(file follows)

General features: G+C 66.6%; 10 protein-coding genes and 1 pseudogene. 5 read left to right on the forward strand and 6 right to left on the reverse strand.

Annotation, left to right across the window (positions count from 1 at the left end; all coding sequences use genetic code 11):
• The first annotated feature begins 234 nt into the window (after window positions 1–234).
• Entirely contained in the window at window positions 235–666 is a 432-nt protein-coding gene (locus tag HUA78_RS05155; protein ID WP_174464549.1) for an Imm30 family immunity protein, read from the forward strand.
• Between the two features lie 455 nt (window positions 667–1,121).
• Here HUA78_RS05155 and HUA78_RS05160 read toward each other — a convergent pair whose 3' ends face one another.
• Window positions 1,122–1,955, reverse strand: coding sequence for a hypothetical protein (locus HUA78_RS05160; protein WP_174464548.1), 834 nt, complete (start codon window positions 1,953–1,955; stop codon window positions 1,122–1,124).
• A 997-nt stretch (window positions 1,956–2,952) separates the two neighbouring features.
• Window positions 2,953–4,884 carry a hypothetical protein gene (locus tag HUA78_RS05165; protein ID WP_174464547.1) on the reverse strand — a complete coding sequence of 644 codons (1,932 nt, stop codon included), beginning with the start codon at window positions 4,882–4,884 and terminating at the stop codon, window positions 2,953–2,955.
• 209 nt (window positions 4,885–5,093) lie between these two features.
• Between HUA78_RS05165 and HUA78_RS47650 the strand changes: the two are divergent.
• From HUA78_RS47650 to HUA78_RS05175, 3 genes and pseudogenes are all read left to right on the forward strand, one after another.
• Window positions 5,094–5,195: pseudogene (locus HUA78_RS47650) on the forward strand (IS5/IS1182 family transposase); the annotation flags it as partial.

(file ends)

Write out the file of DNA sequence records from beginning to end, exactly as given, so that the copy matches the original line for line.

General features: G+C 66.6%; 10 protein-coding genes and 1 pseudogene. 5 read left to right on the forward strand and 6 right to left on the reverse strand.

Annotation, left to right across the window (positions count from 1 at the left end; all coding sequences use genetic code 11):
• The first annotated feature begins 234 nt into the window (after window positions 1–234).
• Entirely contained in the window at window positions 235–666 is a 432-nt protein-coding gene (locus tag HUA78_RS05155; protein ID WP_174464549.1) for an Imm30 family immunity protein, read from the forward strand.
• Between the two features lie 455 nt (window positions 667–1,121).
• Here HUA78_RS05155 and HUA78_RS05160 read toward each other — a convergent pair whose 3' ends face one another.
• Window positions 1,122–1,955, reverse strand: coding sequence for a hypothetical protein (locus HUA78_RS05160; protein WP_174464548.1), 834 nt, complete (start codon window positions 1,953–1,955; stop codon window positions 1,122–1,124).
• A 997-nt stretch (window positions 1,956–2,952) separates the two neighbouring features.
• Window positions 2,953–4,884 carry a hypothetical protein gene (locus tag HUA78_RS05165; protein ID WP_174464547.1) on the reverse strand — a complete coding sequence of 644 codons (1,932 nt, stop codon included), beginning with the start codon at window positions 4,882–4,884 and terminating at the stop codon, window positions 2,953–2,955.
• 209 nt (window positions 4,885–5,093) lie between these two features.
• Between HUA78_RS05165 and HUA78_RS47650 the strand changes: the two are divergent.
• From HUA78_RS47650 to HUA78_RS05175, 3 genes and pseudogenes are all read left to right on the forward strand, one after another.
• Window positions 5,094–5,195: pseudogene (locus HUA78_RS47650) on the forward strand (IS5/IS1182 family transposase); the annotation flags it as partial.